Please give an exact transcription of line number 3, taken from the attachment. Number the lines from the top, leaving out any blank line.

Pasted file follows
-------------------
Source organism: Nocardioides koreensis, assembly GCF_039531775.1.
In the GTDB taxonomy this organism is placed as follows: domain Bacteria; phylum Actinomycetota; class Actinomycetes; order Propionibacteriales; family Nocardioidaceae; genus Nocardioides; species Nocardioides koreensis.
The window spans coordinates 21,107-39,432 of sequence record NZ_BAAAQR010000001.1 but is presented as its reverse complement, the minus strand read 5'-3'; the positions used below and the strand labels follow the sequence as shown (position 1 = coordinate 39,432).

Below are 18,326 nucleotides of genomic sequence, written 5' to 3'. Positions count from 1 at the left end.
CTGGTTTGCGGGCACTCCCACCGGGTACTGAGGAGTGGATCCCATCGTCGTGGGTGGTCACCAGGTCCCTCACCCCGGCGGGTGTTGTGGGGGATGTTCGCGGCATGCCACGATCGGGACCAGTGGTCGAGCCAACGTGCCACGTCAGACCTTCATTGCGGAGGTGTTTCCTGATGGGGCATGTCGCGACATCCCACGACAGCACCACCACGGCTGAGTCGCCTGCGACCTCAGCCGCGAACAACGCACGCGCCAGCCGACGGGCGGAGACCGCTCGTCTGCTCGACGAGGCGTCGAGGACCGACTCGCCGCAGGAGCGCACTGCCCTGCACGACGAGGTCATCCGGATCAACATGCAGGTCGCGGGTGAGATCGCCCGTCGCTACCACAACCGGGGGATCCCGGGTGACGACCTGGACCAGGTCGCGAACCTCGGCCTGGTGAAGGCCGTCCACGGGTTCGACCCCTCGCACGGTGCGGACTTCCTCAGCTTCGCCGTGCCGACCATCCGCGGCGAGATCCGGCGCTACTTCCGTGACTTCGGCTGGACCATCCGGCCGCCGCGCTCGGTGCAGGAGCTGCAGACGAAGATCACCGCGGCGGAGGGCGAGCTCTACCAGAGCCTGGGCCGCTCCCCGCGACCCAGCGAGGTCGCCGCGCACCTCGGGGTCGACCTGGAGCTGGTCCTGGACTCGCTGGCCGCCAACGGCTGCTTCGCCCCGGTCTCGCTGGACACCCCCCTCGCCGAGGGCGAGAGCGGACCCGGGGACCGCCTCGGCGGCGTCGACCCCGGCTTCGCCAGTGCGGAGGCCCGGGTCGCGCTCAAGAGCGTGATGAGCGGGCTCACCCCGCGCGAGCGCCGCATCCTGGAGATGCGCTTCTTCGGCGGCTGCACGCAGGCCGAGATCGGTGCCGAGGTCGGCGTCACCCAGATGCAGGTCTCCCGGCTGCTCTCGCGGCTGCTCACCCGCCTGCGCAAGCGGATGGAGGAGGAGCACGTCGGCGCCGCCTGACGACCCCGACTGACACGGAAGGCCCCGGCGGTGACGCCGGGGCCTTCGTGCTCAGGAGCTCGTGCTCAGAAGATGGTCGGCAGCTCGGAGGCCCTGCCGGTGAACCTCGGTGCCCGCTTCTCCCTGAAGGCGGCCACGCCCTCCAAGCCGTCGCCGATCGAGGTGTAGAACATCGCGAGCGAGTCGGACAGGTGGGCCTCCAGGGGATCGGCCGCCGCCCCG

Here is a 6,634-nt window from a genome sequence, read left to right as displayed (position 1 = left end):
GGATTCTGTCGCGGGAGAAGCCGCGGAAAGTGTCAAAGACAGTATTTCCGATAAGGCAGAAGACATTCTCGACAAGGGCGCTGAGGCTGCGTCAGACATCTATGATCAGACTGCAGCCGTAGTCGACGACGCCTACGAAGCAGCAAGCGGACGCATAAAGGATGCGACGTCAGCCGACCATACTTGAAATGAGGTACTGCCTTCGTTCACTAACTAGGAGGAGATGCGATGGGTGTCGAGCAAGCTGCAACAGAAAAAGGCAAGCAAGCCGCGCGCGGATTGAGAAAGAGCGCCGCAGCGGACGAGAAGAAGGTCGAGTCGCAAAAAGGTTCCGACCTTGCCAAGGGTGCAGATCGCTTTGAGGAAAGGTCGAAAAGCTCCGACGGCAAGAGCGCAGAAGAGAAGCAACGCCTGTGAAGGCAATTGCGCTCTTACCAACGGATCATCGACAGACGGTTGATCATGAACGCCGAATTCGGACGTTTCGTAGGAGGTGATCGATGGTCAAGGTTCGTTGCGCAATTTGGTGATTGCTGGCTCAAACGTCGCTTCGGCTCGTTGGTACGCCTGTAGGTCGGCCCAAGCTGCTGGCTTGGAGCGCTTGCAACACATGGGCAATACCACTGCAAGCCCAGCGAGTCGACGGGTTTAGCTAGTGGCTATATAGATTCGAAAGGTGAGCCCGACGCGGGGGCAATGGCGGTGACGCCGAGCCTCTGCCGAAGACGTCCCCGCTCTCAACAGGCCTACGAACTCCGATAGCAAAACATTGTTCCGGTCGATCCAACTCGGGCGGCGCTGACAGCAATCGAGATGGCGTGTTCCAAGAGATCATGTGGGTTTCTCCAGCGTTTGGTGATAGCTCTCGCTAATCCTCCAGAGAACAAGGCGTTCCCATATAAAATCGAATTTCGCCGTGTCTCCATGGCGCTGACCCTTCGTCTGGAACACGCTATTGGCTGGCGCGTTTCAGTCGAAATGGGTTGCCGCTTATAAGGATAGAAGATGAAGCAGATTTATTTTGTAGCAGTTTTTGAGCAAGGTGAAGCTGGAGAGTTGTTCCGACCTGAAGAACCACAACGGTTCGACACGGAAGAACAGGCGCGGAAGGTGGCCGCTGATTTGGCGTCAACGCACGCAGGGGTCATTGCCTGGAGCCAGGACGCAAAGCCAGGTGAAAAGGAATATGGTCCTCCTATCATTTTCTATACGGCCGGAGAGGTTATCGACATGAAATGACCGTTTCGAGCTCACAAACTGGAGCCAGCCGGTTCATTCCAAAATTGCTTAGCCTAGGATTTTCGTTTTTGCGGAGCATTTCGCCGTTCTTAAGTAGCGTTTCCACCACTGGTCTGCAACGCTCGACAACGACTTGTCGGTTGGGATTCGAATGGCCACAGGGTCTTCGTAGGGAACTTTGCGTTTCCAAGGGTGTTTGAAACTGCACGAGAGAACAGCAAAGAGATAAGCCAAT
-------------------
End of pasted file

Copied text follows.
The window spans coordinates 21,107-39,432 of sequence record NZ_BAAAQR010000001.1 but is presented as its reverse complement, the minus strand read 5'-3'; the positions used below and the strand labels follow the sequence as shown (position 1 = coordinate 39,432).